Bleached but not broken: CCMI reveals impacts and future implication of record-breaking temperatures on Little Cayman’s Reefs

June 19, 2024

Little Cayman, Cayman Islands; 18th June 2024 – The summer of 2023 was the hottest on record and brought with it the longest and most extreme marine heatwave experienced in the Cayman Islands.

The Central Caribbean Marine Institute (CCMI) has been monitoring the impact of this marine heatwave throughout and just released the results of this monitoring from July 2023 to January 2024. CCMI’s 2023 Coral Bleaching Report Card shows that the coral bleaching in Little Cayman was severe and comparably more severe than other reefs in the region. This is likely to be attributed to factors including higher coral cover to start with and the presence of more susceptible species that are not present on most reefs with more stressors.

CCMI’s research found that 90% of corals in Little Cayman bleached during the marine heatwave and more than 50% subsequently died. Most of the corals that died were ‘weedy’ species, whereas many of the key reef-building, boulder-like species showed lower mortality and higher rates of recovery.

Even with such extreme bleaching, hope is not lost. Coral reefs that are protected from the added pressures of local threats such as pollution and overfishing, such as those in Little Cayman, show improved long-term recovery from disturbance.

Before the bleaching event, coral cover in Little Cayman remained at approximately 20%, compared to 10-15% regionally[1]. CCMI’s pre-bleaching 2023 Healthy Reefs monitoring showed that 90% of these reefs were in “good” to “very good” condition. This higher coral cover, along with higher species diversity and healthy fish populations, particularly herbivores, may mean that Little Cayman’s reefs show better long-term recovery than reefs in poorer health. This provides hope for the recovery of these reefs, but the next year or so will be pivotal.

Similarly, 25 years of CCMI’s monitoring data show above average health of corals, with no reefs recorded in “poor” health in 2022 or 2023, and stable levels of coral cover despite regional decline. Although no one can say for certain how these reefs will recover and fare in the future as climate change impacts intensify, we can say that historically they have showed stability while other reefs in the Caribbean have recorded decline.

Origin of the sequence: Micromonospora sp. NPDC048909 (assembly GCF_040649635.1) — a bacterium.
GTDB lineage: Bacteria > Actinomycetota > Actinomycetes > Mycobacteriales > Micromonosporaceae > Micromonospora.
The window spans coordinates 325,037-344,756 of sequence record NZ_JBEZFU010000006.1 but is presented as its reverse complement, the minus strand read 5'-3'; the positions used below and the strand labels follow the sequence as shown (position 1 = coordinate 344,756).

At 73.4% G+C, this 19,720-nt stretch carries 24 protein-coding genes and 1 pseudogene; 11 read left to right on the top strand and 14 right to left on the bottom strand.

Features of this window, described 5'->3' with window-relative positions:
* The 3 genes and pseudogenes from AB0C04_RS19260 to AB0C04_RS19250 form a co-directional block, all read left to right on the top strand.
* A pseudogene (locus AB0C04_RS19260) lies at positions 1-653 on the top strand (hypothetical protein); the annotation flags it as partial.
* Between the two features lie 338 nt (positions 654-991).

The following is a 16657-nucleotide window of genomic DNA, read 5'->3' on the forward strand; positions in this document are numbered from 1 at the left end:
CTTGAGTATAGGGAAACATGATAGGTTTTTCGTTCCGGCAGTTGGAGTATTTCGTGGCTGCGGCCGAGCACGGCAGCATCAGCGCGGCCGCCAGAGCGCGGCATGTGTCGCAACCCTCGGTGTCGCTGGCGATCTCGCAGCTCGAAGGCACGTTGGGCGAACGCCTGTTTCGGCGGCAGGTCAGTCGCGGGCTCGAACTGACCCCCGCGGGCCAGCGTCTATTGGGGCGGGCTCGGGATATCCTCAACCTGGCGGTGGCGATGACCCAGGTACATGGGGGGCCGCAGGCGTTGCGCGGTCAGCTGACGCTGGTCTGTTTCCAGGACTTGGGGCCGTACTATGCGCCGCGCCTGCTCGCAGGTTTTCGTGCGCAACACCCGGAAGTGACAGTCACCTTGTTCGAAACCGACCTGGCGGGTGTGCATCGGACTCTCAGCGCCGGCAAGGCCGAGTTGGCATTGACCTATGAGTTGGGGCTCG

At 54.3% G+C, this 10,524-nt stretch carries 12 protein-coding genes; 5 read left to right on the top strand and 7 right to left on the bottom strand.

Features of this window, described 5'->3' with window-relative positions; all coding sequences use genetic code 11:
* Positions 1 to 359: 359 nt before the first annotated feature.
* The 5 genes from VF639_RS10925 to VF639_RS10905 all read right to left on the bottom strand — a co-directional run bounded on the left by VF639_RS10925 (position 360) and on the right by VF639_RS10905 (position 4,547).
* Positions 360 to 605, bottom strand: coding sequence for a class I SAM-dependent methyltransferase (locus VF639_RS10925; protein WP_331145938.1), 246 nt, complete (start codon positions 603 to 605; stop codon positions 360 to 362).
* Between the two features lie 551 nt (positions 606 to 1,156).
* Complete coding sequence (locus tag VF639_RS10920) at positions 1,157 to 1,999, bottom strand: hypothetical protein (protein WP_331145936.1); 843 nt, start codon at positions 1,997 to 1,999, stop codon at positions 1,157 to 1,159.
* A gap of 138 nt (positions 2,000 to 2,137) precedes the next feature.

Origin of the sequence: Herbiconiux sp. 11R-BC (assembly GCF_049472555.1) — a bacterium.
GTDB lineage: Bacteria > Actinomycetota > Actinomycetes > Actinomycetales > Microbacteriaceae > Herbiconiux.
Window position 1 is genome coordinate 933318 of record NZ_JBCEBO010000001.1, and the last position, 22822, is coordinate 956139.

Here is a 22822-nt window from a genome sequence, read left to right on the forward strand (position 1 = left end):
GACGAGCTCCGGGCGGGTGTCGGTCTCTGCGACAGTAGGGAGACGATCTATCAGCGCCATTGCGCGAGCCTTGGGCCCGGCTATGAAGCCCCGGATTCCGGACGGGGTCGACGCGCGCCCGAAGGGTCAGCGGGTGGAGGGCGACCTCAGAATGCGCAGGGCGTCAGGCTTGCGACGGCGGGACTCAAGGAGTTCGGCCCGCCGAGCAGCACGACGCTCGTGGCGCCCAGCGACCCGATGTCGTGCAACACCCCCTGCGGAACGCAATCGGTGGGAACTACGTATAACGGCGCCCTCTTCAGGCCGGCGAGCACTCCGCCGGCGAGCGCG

Regardless, with the impacts of climate change intensifying, now, more than ever, these reefs need our help. With predictions forecasting that 2024 could be just as hot, CCMI’s research team are seeking solutions to support reef recovery and understand how we can help these reefs to survive and adapt through science-based action.

CCMI is taking a multi-faceted approach to helping reefs to survive and adapt to climate change through a combination of cutting edge-research and action. CCMI has been pioneering a resilience-based coral restoration programme in Little Cayman since 2012. This restoration programme has grown more than 1,500 corals and outplanted over 70m2 of coral on to the reefs of Little Cayman, informed by CCMI’s ongoing research in coral genetics to boost the resilience of corals to stressors such as warmer oceans and coral disease.

CCMI is also researching how mesophotic, or reefs deeper than 30 m, can help shallow water corals survive climate change. With National Science Foundation funding, CCMI’s researchers are investigating how corals may adapt to extreme environmental conditions. A recent publication by CCMI’s Director of Research, Dr Goodbody-Gringley, found that coral larvae from shallow-water reefs may be able to settle and survive on deeper reefs, offering hope that these mesophotic reefs could provide refuge for corals if shallow reefs become inhospitable.

To further support this, CCMI has been exploring and documenting previously uncharted mesophotic reefs on seamounts Pickle Bank and 12-mile Bank, off the coast of Cayman. Here, CCMI’s technical divers have found highly productive coral reefs that could provide further hope for maintaining coral biodiversity through climate extremes.

Overall, the impact of last year’s coral bleaching was extreme, not only in Little Cayman but globally, and the summer of 2024 is likely to bring further bleaching. However, the historically stable, healthy and highly diverse reefs in Little Cayman may fare better when it comes to recovery and become a site of hope and re-seeding for other reefs. CCMI is further supporting these valuable reefs through their research and conservation efforts.

As a community, everyone has a part to play in supporting these ecosystems at such a pivotal time. Small lifestyle changes such as eating less meat, switching to renewable energy sources, eating sustainable seafood and supporting environmental initiatives are powerful ways for everyone to make a difference to the future of coral reefs.


Read CCMI’s full 2023 Coral Bleaching Report Card.

Read the CCMI 2023 Healthy Reefs report card.

Learn more about CCMI’s research and Healthy Reefs campaign.

[1] (GCRMN 2020, Jackson et al 2014)” Jackson, J., Donovan, M., Cramer, K. and Lam, V., 2014. Status and trends of Caribbean coral reefs: 1970-2012. Gland, Switzerland: Global Coral Reef Monitoring Network; International Union for the Conservation of Nature (IUCN)